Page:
I still remember executing that very fruitful discussion with my manager in the summer of 2000 trying to conclude – just after 2 months in my new job and just before flying out for my first business trip in Nice, France – if it were for the company’s benefit (!) to attend a week-long business meeting and visit what to many people is considered to be the first in the list of wanna-visit destinations on earth – Hawaiians excluded.
I still vividly remember my manager ending our discussion with a hugely difficult to answer question.
“Do you really want to go?”
Followed directly by an exclamation by him that…
“I think you should go! And while you are there you might as well stay over the second week for the back-to-back meeting.”
The meeting ended right there, him moving back to his desk to continue his trivial daily tasks, me trying to digest and come to grips with the big news I had just heard.
Two weeks in Hawaii? Did I hear correctly? Would I be so lucky to spend two weeks – and a weekend included – in probably the dream destination of most people? (I later realised that this frenzy with Hawaii is to a large percentage associated with the location rather than with other things that Hawaii possess. Of course I am not trying to take the credit out of Hawaii because there are some truly beautiful and exquisite places to visit, but to a certain extend if Hawaii were somewhere in the Mediterranean people would not so often go bunkers when listening to the name. Still, this is a theme for yet another philosophical post!)
The days passed. I arrived in Honolulu Airport in a glorious afternoon after an even more glorious flight – I need to elaborate on this some other time – and I spent the first days fulfilling the business aspects of the trip, but also marvelling this unique destination.
Then Friday arrived.
Some Asian colleagues, Korean and Chinese primarily, decided to have a business early dinner in a Korean restaurant. Koreans are masters in finding Korean restaurants around the world. Even in the case of the inability to find one – actually in the case of the absence of one – a Chinese restaurant is the second best. And bear in mind that even the simplest Korean sandwich shop or take-away qualifies as proper “Korean restaurant”. Apparently, that Friday no decent Korean restaurant could be traced.
So Chinese it was.
We sat around those circular tables, had a very fulfilling dinner and drank some beer until all plates were cleared from the table and it was time of those … fortune cookies.
A lady passed around one cookie to each one of us and all of us opened our cookies. It seemed like an informal ritual and each one was reading out loudly what his fortune cookie said – and the others were listening carefully and commenting. I was the last one to open mine.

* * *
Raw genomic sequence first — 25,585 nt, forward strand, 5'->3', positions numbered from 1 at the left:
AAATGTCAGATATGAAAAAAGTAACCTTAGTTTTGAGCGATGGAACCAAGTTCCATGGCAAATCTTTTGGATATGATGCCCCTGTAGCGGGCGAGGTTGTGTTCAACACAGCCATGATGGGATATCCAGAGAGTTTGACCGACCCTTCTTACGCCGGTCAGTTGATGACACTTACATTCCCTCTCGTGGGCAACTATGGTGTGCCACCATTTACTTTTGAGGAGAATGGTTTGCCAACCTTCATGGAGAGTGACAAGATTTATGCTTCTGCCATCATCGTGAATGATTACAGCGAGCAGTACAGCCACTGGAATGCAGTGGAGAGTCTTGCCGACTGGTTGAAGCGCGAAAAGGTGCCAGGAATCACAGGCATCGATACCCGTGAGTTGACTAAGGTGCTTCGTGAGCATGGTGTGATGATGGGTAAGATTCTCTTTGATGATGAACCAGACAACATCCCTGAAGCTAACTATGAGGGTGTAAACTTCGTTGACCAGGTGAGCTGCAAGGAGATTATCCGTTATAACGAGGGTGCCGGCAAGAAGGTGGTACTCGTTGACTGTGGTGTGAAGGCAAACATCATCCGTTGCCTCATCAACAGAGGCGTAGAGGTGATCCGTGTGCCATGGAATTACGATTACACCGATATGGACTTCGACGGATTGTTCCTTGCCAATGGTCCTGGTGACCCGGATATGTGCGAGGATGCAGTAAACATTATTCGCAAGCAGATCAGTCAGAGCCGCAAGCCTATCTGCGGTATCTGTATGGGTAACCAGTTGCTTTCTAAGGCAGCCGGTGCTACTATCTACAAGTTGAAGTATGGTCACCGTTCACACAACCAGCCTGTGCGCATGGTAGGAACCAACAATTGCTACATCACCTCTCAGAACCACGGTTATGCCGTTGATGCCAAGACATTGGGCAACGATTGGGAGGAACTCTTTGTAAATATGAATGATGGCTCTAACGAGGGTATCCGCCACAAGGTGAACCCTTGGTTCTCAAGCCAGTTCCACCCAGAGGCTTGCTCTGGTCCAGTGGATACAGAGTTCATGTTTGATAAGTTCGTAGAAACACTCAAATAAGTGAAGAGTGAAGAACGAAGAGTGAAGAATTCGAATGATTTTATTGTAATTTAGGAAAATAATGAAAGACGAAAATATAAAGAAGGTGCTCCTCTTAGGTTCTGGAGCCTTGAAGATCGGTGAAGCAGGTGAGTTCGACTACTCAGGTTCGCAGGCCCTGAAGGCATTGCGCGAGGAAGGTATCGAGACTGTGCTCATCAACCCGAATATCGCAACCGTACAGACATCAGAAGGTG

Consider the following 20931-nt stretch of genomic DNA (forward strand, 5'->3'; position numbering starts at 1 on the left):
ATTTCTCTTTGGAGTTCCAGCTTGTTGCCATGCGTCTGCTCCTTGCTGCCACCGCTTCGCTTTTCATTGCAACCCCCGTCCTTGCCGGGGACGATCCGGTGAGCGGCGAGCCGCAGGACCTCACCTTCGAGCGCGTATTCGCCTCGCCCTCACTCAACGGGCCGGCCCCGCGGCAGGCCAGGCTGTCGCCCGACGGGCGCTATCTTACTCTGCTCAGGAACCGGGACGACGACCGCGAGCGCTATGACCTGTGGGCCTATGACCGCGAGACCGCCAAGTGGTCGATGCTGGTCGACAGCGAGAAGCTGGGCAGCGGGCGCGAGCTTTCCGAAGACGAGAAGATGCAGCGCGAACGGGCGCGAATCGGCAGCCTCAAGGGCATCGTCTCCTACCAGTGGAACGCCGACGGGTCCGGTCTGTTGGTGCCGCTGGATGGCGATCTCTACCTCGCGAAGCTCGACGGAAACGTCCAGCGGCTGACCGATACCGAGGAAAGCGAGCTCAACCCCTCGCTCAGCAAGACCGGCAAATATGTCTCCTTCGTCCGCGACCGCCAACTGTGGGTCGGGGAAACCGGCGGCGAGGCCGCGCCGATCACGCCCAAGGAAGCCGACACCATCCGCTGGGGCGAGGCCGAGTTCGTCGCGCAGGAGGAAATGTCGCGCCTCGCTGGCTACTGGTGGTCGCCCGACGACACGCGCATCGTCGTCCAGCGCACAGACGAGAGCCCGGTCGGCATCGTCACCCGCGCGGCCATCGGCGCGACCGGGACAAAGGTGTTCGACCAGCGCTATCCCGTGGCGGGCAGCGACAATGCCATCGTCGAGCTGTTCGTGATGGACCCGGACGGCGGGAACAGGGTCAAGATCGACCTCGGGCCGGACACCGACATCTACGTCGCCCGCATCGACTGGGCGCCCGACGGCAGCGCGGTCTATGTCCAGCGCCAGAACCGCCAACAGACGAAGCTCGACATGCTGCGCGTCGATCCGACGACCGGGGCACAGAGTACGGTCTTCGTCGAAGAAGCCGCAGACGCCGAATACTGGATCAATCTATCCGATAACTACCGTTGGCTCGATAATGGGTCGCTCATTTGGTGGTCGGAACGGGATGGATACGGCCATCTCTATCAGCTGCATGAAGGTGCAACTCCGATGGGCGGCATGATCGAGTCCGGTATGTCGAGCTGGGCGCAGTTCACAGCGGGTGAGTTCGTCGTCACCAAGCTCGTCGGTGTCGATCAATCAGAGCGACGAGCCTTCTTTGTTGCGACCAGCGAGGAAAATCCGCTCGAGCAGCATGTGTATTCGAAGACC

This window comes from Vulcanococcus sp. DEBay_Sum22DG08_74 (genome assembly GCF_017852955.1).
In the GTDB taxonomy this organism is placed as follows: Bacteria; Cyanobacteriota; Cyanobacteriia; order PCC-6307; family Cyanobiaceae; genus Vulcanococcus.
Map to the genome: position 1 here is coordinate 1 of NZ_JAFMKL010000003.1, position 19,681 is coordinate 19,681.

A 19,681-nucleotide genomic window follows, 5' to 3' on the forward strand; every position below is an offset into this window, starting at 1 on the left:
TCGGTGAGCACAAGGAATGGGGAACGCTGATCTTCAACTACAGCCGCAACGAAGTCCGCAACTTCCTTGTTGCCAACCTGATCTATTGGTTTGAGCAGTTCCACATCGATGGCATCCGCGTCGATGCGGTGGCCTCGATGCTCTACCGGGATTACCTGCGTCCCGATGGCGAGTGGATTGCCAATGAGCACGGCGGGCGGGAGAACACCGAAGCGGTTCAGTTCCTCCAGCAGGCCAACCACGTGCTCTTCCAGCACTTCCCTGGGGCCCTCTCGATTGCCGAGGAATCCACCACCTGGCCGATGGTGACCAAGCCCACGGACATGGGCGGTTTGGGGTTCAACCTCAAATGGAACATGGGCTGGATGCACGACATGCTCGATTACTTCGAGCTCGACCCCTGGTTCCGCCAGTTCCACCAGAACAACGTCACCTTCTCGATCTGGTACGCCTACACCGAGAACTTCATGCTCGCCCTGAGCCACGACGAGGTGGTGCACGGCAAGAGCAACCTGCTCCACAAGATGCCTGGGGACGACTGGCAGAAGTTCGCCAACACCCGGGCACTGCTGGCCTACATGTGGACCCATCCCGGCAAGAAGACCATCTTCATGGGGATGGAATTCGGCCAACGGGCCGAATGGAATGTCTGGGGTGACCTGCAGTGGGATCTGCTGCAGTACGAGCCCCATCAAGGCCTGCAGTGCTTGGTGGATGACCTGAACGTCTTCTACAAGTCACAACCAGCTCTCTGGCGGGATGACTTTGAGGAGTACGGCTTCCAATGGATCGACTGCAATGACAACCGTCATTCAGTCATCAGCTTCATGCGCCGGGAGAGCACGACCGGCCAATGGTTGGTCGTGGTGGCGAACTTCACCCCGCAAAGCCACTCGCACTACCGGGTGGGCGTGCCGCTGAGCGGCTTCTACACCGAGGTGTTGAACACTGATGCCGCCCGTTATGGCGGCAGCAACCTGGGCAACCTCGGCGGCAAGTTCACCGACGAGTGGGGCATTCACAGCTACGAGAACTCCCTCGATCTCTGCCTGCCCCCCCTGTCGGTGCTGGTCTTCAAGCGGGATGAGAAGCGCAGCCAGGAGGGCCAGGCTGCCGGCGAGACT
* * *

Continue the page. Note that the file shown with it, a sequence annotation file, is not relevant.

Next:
Well, I am an engineer and I am mostly rational in my life and I can safely say I am not normally intimidated or influenced by anything related to clairvoyant stuff or astrology. I have never been to a fortune teller, I can assure you I don’t have a crystal ball in my room to see the future and I am not superstitious. I may once a month skim through the astrological section in magazines, but I seriously believe that this is stuff not to be taken seriously.
Still, once in my lifetime I can really say that what that fortune cookie read that Friday early evening in a quite corner of a Hawaiian restaurant did actually come true! Out of all refusal to believe to any superstitious or astrological predictions – sometimes up to level of despising such issues – in the end those few words and letters had such future insight that I could have never imagined. And I am not saying that somebody actually predicted my fortune, but it was that pure devilish luck to choose to pick that fortune cookie and not the next to it. Apparently, somebody (!) wanted me to pick that specific one!!!
“You will travel and see the world” or something like that it read.
All looked at me, nodded their head slowly downwards and like they were speaking with wisdom they said that this was a very good fortune and that I was very lucky to have read something like that.
And yes, what did actually come true was that those next 5 years I did literary travel the world! America, Asia, Australia and Europe were my home for those years. (Africa is still the always evasive continent!)
Whenever I allocate some time on recollections about travelling, my mind always jumps on that specific moment of such a simple, trivial moment that I could have never imagined that would have such insight about my life.
And the most magnificent thing is exactly how much we people cannot predict the future in that level that when serendipity, luck or whatever-we-like-to-call-it hits us, it presents us in its full glory the sheer and utter joy of being humans and living and leading such a magnificent and non-predictive life on earth
PS. We can still explain rationally such events and such occurrences – just think how many fortune cookies we open, how much general/generic things they tell us, how much wishful thinking they tell us etc. Still, in my case it was the first time I had ever opened a fortune cookie